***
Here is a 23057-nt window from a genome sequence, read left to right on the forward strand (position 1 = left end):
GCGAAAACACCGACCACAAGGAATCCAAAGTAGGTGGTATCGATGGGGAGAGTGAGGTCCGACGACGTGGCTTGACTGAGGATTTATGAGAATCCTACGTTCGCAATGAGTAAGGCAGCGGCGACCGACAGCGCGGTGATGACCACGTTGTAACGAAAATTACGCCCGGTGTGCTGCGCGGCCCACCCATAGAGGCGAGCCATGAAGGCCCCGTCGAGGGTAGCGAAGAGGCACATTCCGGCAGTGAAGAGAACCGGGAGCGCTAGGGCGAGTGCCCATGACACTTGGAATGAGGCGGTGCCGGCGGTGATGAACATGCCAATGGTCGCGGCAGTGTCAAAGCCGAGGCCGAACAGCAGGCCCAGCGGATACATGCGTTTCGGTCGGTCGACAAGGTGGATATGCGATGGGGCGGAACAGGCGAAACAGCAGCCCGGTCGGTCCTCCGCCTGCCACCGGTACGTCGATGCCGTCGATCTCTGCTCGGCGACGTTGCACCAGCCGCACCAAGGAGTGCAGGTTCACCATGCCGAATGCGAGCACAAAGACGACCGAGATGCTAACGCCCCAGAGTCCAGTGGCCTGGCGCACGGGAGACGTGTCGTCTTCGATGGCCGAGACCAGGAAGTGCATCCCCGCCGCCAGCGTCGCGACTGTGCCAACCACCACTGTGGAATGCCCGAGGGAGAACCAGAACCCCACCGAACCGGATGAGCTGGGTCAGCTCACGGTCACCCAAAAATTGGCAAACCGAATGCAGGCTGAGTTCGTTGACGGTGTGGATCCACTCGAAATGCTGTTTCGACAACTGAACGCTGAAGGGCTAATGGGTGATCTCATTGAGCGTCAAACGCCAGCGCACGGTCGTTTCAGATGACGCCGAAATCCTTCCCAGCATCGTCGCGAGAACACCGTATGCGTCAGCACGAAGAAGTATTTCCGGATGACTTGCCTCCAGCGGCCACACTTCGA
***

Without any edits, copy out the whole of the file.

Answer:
Here is a 23057-nt window from a genome sequence, read left to right on the forward strand (position 1 = left end):
GCGAAAACACCGACCACAAGGAATCCAAAGTAGGTGGTATCGATGGGGAGAGTGAGGTCCGACGACGTGGCTTGACTGAGGATTTATGAGAATCCTACGTTCGCAATGAGTAAGGCAGCGGCGACCGACAGCGCGGTGATGACCACGTTGTAACGAAAATTACGCCCGGTGTGCTGCGCGGCCCACCCATAGAGGCGAGCCATGAAGGCCCCGTCGAGGGTAGCGAAGAGGCACATTCCGGCAGTGAAGAGAACCGGGAGCGCTAGGGCGAGTGCCCATGACACTTGGAATGAGGCGGTGCCGGCGGTGATGAACATGCCAATGGTCGCGGCAGTGTCAAAGCCGAGGCCGAACAGCAGGCCCAGCGGATACATGCGTTTCGGTCGGTCGACAAGGTGGATATGCGATGGGGCGGAACAGGCGAAACAGCAGCCCGGTCGGTCCTCCGCCTGCCACCGGTACGTCGATGCCGTCGATCTCTGCTCGGCGACGTTGCACCAGCCGCACCAAGGAGTGCAGGTTCACCATGCCGAATGCGAGCACAAAGACGACCGAGATGCTAACGCCCCAGAGTCCAGTGGCCTGGCGCACGGGAGACGTGTCGTCTTCGATGGCCGAGACCAGGAAGTGCATCCCCGCCGCCAGCGTCGCGACTGTGCCAACCACCACTGTGGAATGCCCGAGGGAGAACCAGAACCCCACCGAACCGGATGAGCTGGGTCAGCTCACGGTCACCCAAAAATTGGCAAACCGAATGCAGGCTGAGTTCGTTGACGGTGTGGATCCACTCGAAATGCTGTTTCGACAACTGAACGCTGAAGGGCTAATGGGTGATCTCATTGAGCGTCAAACGCCAGCGCACGGTCGTTTCAGATGACGCCGAAATCCTTCCCAGCATCGTCGCGAGAACACCGTATGCGTCAGCACGAAGAAGTATTTCCGGATGACTTGCCTCCAGCGGCCACACTTCGA